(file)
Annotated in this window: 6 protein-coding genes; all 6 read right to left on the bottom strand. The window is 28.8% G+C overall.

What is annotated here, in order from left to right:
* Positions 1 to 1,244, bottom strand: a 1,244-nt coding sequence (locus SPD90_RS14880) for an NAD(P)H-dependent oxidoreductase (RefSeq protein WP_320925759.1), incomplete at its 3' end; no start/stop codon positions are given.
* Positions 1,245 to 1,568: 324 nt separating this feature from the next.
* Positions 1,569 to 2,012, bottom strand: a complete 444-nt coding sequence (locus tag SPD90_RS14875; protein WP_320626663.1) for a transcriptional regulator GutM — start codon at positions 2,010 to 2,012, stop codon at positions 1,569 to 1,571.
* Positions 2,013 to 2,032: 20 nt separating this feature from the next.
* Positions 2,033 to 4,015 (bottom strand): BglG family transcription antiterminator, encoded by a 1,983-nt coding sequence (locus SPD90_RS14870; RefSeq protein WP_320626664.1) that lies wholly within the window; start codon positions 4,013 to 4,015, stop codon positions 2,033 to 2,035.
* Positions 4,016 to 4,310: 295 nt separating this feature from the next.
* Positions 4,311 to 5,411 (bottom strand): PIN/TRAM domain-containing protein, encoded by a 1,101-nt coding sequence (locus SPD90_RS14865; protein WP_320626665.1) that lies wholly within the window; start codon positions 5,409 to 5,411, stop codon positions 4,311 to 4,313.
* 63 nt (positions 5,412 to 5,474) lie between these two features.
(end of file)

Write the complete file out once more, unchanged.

Annotated in this window: 6 protein-coding genes; all 6 read right to left on the bottom strand. The window is 28.8% G+C overall.

What is annotated here, in order from left to right:
* Positions 1 to 1,244, bottom strand: a 1,244-nt coding sequence (locus SPD90_RS14880) for an NAD(P)H-dependent oxidoreductase (RefSeq protein WP_320925759.1), incomplete at its 3' end; no start/stop codon positions are given.
* Positions 1,245 to 1,568: 324 nt separating this feature from the next.
* Positions 1,569 to 2,012, bottom strand: a complete 444-nt coding sequence (locus tag SPD90_RS14875; protein WP_320626663.1) for a transcriptional regulator GutM — start codon at positions 2,010 to 2,012, stop codon at positions 1,569 to 1,571.
* Positions 2,013 to 2,032: 20 nt separating this feature from the next.
* Positions 2,033 to 4,015 (bottom strand): BglG family transcription antiterminator, encoded by a 1,983-nt coding sequence (locus SPD90_RS14870; RefSeq protein WP_320626664.1) that lies wholly within the window; start codon positions 4,013 to 4,015, stop codon positions 2,033 to 2,035.
* Positions 4,016 to 4,310: 295 nt separating this feature from the next.
* Positions 4,311 to 5,411 (bottom strand): PIN/TRAM domain-containing protein, encoded by a 1,101-nt coding sequence (locus SPD90_RS14865; protein WP_320626665.1) that lies wholly within the window; start codon positions 5,409 to 5,411, stop codon positions 4,311 to 4,313.
* 63 nt (positions 5,412 to 5,474) lie between these two features.